The same goes for third-party libraries, which should also be ignored. Instead, aim for a list of the required dependencies (and the correct version) so that everyone can download and install them whenever the repo is cloned. For example, with a package.json file for JavaScript projects you can (and should) exclude the /node_modules folder.

While many developers are aware of this already, the reality is that a quick search for the "node_modules" folder on GitHub returns more than 2 BILLION results!

The infamous .DS_Store files (which are automatically created by macOS) are another good candidate for your .gitignore file.

Git Large File Storage (LFS)

Git LFS was designed specifically to handle large file versioning. LFS saves your local repositories from becoming unnecessarily big, preventing you from downloading unnessary data.

Please note that this is an extension to the standard Git feature set, so you will need to make sure that your code hosting provider supports it (all the popular ones do). You will also need to download and install the CLI extension on your machine before installing it in your repository.

After installation, working with Git LFS is very simple. Here's an example of how you would set it up in one of your repositories:

$ git lfs install
$ git lfs track "*.wav"
$ git lfs track "images/*.psd"
$ git lfs track "videos"
$ git add .gitattributes

That's it! All you need to do is tell Git LFS which file extensions it should manage.

You may have noticed that we also added a new file: .gitattributes. Git notes the file names and patterns in this text file and, just like any other change, it should be staged and committed to the repository.

You're ready to go! You can now add files and commit as normal 🥳

To list the file types currently being tracked by Git LFS, you'll just need to type:

$ git lfs track

To confirm which files Git LFS is managing, run:

$ git lfs ls-files

When pushing your changes to a remote, Git LFS intercepts any large files and sends them to a separate server, leaving a smaller pointer file in the repository that links to the actual asset on the Git LFS server.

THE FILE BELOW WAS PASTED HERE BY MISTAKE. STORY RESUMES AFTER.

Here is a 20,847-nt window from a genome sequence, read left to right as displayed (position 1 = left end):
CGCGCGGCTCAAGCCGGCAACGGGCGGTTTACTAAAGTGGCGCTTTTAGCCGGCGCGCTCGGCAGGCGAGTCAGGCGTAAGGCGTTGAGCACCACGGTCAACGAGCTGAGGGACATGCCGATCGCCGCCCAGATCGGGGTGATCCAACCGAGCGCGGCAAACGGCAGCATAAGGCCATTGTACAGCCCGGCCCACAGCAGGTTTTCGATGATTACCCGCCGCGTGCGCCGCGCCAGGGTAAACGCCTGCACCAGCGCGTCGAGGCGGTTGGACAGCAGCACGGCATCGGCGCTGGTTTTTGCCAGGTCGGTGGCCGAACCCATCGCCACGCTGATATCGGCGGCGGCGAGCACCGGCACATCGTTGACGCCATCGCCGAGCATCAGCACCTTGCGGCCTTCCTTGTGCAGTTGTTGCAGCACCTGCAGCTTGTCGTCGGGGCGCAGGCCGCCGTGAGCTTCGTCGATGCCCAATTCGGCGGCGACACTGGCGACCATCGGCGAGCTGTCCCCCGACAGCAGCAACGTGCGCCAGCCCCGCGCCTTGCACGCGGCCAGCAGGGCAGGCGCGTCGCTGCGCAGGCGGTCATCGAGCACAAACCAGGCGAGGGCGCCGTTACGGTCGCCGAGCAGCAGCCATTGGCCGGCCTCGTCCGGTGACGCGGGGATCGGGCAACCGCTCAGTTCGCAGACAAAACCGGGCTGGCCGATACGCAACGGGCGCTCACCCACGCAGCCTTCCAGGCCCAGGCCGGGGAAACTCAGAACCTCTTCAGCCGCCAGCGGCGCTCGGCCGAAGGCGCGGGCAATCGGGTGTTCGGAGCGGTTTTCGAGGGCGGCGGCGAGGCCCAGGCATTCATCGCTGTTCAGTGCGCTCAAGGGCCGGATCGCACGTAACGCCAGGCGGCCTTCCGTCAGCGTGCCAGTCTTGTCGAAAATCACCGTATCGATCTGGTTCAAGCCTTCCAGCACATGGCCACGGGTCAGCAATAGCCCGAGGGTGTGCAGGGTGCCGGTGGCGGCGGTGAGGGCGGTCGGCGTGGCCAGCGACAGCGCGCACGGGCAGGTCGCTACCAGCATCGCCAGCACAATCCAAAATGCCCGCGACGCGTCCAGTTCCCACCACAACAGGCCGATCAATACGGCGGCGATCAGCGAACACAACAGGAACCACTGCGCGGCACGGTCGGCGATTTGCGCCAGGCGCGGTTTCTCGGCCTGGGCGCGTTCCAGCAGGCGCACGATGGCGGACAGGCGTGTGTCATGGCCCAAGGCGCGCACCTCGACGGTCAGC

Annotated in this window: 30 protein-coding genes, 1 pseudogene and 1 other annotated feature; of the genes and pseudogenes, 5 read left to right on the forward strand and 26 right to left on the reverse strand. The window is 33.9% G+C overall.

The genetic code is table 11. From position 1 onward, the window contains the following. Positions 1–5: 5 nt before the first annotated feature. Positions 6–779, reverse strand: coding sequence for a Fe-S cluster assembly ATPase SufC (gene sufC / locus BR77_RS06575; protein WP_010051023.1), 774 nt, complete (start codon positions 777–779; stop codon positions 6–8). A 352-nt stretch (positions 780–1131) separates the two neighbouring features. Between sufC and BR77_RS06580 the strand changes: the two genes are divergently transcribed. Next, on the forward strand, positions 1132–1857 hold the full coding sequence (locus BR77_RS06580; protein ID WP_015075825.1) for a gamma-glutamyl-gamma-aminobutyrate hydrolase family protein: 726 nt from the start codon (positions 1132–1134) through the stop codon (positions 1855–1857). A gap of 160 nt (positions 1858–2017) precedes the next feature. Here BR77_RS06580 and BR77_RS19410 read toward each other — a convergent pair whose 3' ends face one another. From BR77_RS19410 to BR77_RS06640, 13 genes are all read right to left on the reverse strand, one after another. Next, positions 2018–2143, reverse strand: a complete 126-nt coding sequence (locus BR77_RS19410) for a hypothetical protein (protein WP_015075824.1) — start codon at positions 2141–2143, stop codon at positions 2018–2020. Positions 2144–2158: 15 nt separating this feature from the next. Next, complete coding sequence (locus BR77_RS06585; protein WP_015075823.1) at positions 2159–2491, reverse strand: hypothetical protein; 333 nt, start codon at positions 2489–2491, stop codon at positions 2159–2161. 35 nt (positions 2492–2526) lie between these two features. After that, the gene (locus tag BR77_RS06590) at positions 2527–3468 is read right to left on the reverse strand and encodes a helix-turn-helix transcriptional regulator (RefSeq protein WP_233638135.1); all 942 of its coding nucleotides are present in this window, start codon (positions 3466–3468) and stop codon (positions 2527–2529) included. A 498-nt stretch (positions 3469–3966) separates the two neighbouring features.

Git LFS and Tower

Tower, our Git client for Mac and Windows, comes with built-in support for Git LFS, which means that you don't have to install the extension manually on your local computer. You will just need to enable it in the "Settings" view of the repository you'll be working on.

Once enabled, you will need to tell Tower which files (or file types) you want to track, by right-clicking the file in the "Working Copy" view and selecting one of the options in the LFS submenu.

Git LFS - Tracking a File in Tower
Git LFS - Tracking a File in Tower

Have a look at our documentation to learn more about Tower's Git LFS support.

OK, now that we've cleared the basics, time to learn some more advanced Git features and commands. Let's divide this into two parts:

  • How to Speed Up the Working Tree
  • How to Speed Up the History

We'll be using the Chromium repository to run our benchmarks. Feel free to follow along, but be prepared to wait for about an hour to clone this project.

Cloning the Chromium project
Cloning the Chromium project

After editing the file, we can see that staging it takes about 3.4 seconds. The git status command took 3.6 seconds as well.

Staging a File and running "git status"
Staging a File and running "git status"

Let's see if we can improve these numbers!